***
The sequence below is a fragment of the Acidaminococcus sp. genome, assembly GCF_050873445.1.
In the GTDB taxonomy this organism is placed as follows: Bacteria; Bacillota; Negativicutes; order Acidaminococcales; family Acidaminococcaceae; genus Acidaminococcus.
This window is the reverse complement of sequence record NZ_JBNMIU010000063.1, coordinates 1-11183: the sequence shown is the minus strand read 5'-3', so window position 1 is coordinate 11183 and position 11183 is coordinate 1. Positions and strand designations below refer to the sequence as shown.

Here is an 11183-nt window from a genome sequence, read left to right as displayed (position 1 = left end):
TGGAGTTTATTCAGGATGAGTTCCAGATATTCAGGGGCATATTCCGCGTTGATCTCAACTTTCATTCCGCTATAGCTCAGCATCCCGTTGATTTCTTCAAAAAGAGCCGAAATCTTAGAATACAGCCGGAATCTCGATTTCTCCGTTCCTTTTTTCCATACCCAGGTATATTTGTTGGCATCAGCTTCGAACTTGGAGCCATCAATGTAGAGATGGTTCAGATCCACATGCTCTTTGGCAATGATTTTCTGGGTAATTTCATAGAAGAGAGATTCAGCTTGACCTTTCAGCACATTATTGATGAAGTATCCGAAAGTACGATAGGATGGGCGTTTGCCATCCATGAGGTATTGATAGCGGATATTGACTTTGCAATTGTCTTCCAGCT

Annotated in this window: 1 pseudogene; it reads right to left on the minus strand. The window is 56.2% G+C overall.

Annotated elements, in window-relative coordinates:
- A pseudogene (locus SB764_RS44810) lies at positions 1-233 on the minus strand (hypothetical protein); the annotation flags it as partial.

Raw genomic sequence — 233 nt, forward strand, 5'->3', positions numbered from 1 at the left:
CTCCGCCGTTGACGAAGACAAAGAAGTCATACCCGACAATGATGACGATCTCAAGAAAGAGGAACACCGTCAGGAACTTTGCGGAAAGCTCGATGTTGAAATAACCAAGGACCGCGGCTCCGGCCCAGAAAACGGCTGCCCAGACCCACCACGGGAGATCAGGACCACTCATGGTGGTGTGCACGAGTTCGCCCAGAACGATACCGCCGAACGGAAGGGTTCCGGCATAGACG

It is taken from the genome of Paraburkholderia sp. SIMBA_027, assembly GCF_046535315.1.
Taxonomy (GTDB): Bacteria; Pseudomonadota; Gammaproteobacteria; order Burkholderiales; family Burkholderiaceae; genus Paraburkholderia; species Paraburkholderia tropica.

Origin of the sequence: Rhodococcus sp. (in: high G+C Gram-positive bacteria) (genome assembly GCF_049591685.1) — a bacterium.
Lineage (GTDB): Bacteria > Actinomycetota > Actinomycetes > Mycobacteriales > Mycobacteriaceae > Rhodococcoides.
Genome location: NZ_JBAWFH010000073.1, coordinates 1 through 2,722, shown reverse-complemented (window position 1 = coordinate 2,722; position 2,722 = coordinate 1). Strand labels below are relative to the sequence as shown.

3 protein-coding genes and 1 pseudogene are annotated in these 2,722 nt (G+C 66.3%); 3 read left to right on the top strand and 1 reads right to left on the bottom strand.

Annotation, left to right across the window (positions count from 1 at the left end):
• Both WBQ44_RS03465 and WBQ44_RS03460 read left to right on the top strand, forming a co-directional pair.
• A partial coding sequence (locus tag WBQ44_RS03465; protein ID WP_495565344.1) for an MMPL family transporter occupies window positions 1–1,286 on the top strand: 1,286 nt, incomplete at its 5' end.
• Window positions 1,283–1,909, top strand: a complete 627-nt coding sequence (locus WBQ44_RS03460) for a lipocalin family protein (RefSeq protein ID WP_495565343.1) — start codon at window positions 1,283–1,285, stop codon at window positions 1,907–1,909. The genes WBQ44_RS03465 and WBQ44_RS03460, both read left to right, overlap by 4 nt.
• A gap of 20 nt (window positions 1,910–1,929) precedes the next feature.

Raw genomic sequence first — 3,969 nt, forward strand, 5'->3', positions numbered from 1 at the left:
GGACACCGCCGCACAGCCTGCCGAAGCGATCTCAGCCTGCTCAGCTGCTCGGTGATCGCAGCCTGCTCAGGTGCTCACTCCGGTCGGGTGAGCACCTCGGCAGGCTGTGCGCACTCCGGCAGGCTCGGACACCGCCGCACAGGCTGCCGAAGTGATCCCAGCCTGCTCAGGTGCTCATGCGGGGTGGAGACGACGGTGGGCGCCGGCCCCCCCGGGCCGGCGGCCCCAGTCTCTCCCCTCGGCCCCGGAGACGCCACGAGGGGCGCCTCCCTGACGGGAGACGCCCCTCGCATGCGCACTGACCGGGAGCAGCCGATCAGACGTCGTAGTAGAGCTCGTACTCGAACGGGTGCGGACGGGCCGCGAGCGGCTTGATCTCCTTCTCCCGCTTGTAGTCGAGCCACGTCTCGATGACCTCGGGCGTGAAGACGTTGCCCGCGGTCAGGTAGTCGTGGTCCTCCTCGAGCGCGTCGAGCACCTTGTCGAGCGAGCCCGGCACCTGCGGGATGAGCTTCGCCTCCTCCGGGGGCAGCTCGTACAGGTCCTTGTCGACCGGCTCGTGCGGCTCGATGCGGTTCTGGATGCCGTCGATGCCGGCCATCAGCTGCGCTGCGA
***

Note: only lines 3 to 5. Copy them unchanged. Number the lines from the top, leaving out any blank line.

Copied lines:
This window is the reverse complement of sequence record NZ_JBNMIU010000063.1, coordinates 1-11183: the sequence shown is the minus strand read 5'-3', so window position 1 is coordinate 11183 and position 11183 is coordinate 1. Positions and strand designations below refer to the sequence as shown.

Here is an 11183-nt window from a genome sequence, read left to right as displayed (position 1 = left end):
TGGAGTTTATTCAGGATGAGTTCCAGATATTCAGGGGCATATTCCGCGTTGATCTCAACTTTCATTCCGCTATAGCTCAGCATCCCGTTGATTTCTTCAAAAAGAGCCGAAATCTTAGAATACAGCCGGAATCTCGATTTCTCCGTTCCTTTTTTCCATACCCAGGTATATTTGTTGGCATCAGCTTCGAACTTGGAGCCATCAATGTAGAGATGGTTCAGATCCACATGCTCTTTGGCAATGATTTTCTGGGTAATTTCATAGAAGAGAGATTCAGCTTGACCTTTCAGCACATTATTGATGAAGTATCCGAAAGTACGATAGGATGGGCGTTTGCCATCCATGAGGTATTGATAGCGGATATTGACTTTGCAATTGTCTTCCAGCT